Cast: Kyra Sedgwick, Parker Posey, Fairuza Balk. Rated: R.
Sometimes it takes one movie to illustrate the shortcomings
Consider the differences between Rebecca Miller's Personal Velocity and Callie Khouri's Divine Secrets of
the Ya-Ya Sisterhood. Both bill themselves as serious-minded portraits of contemporary women. But Ya-Ya Sisterhood
is really about stereotypes, endearingly outrageous Southern belles borrowed from countless movies before it. The characters
are more written than real, while the drama is implausible from start to finish. This is a high-gloss Hollywood film relying
on time-tested Hollywood clichés.
Personal Velocity is something else, an antidote of sorts to Ya-Ya Sisterhood. A triptych that tells
the stories of three women struggling to maintain their composure as their lives spiral out of control, it has less slickness
but far more genuine feeling. Shot in the suddenly trendy digital video format -- the same medium employed without much dramatic
effect in director (and Personal Velocity producer) Gary Winick's Tadpole, the film is a collage of understated
images so intimate and seemingly authentic that the viewer is almost involuntarily drawn into the stories, like a voyeur stealing
a glimpse into the lives of three strangers.
Ellen Kuras's subtle cinematography works well with Miller's carefully observed character portraits, and by the end of
the movie Delia (Kyra Sedgwick), Greta (Parker Posey) and Paula (Fairuza Balk) no longer seem like strangers; they're more
like close friends whose pasts, presents and futures have been movingly laid out for us.
Remarkably, though Personal Velocity takes us through a series of narrative voiceovers (provided by John Ventimiglia),
flashbacks and snapshots, it never loses its way or burdens us with unnecessary details. There is a clarity to Miller's storytelling,
and, at 86 minutes in length, the film is as economical as it is insightful.
The three central figures are engaged in power struggles with the men in their lives, none moreso than Delia, an aging
beauty trapped in a marriage to an abusive husband.
As a teenager, Delia used sex as a means of empowerment; now she lives at the mercy of Kurt (David Warshofsky), the man
she loves despite the beatings and her dawning realization that Kurt despises her. Delia has reached her breaking point, though,
and after her husbands final violent outburst she packs her bags, takes the kids and embarks on a journey to rebuild her now-fragile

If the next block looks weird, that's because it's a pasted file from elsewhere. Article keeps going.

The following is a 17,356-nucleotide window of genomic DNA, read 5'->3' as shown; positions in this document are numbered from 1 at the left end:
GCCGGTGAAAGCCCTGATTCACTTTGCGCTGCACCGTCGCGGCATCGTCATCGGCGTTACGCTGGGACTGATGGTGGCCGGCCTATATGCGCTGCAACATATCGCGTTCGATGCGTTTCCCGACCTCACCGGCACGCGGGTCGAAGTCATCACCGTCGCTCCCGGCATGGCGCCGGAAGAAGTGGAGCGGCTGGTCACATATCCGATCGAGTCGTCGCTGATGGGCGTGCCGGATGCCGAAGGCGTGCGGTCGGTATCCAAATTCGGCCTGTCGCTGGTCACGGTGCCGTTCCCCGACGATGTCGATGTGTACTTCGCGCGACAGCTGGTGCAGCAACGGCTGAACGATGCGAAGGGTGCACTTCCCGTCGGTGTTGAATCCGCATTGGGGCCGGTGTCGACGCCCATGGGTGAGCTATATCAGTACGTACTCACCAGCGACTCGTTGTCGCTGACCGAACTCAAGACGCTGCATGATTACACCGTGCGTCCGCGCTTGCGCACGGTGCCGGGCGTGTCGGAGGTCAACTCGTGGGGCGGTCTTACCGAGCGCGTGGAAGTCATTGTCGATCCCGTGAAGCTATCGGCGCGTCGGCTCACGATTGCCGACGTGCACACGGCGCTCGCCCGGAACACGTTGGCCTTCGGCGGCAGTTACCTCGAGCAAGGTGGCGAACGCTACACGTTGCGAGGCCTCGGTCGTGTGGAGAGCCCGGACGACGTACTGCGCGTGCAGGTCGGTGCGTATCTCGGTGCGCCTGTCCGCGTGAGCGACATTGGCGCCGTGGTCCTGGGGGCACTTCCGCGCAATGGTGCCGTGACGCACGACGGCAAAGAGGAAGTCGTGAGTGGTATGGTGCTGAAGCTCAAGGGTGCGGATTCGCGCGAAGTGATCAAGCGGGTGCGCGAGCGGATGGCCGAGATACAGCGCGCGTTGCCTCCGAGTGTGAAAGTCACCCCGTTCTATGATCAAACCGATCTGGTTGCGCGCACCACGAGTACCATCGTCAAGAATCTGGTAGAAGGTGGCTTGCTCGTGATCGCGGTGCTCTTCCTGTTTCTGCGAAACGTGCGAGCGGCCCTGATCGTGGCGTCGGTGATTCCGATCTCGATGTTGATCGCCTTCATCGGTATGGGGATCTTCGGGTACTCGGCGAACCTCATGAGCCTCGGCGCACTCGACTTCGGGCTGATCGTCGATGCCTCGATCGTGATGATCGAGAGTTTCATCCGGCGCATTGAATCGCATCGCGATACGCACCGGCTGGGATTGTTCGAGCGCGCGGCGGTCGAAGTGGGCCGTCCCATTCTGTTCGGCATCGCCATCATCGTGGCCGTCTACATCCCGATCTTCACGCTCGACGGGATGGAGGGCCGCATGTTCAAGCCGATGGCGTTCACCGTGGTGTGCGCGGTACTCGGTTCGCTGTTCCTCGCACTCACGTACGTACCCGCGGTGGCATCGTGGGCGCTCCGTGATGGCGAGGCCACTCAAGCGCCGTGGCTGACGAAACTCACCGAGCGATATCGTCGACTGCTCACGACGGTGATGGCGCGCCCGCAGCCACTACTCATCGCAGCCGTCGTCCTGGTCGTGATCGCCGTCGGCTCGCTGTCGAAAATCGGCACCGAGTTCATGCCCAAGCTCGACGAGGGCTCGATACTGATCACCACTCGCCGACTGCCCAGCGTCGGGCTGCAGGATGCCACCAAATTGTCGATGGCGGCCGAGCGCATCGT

Sedgwick delivers her strongest performance to date as the emotionally battered Delia, bringing to the role just the right
blend of weathered beauty, world-weary toughness and thinly veiled vulnerability.
Posey's Greta is similarly conflicted. Dissatisfied with her oh-so-ordinary life, she is an ambitious (though hardly successful)
cookbook editor trapped in a dull marriage to the bland Lee (Tim Guinee). When Greta gets the opportunity to work with a hotshot
author, played with a nice touch of smarmy self-assurance by Joel de la Fuente, she seizes her chance to jump-start her career.
And yet, as she stumbles down the path that will lead to a job at a major Manhattan publishing house, she lacks direction,
and her barely disguised malaise, compounded by guilt over her own infidelity, threatens to lead to a breakdown.
Like Sedgwick, Posey brings the right mix of emotions to her role. She's chatty, bursting with a nervous, neurotic energy
that lends a sadly comic undertone to her performance. Yet she is also brooding, driven, filled with frustrations and emotionally
withdrawn from the men who seek to control her. As a skillful editor who never misses an opportunity to make a poor decision
in her personal life, she is self-aware enough to know that her world is unraveling, but self-destructive enough to be totally
incapable of preventing it.
Unfortunately, Greta is a tough act to follow. Personal Velocity is based on Miller's own short stories, and the
film's third, involving Paula, was the only one written with the movie in mind. That may account in some way for its weaknesses.
Paula is a skittish free spirit, jarred by her role in a fatal car crash and the news that she's pregnant. Sensing the
need to escape - a common theme in the movie, which was originally titled Enter Fleeing -- she hops in her car and
heads to upstate New York, accompanied by a mysterious young hitchhiker (Lou Taylor Pucci) who, we later discover, is covered
with cuts and bruises. Paula briefly visits her mother to tell her of the pregnancy, but barely gets out the words before
breaking down in tears and fleeing again, this time returning home to her concerned boyfriend, Vincent (Seth Gilliam).
Why is the hitchhiker cut and scarred? Why does Paula view her mother with such apparently deep-rooted distrust? And what
is the nature of Paula's relationship with Vincent, a seemingly decent fellow whose character feels vague and unfinished?
Those questions are never answered, and the story, like Paula herself, seems lacking in direction.
Balk gives a competent performance, and the exchange between Paula, her mother (Patti D'Arbanville) and the mother's caustic
boyfriend (the deliciously repellent David Patrick Kelly) is compelling and tense. But Paula's story drifts along toward a
pat, almost arbitrary conclusion that feels more contrived than anything else in this otherwise captivating movie. -- Rossiter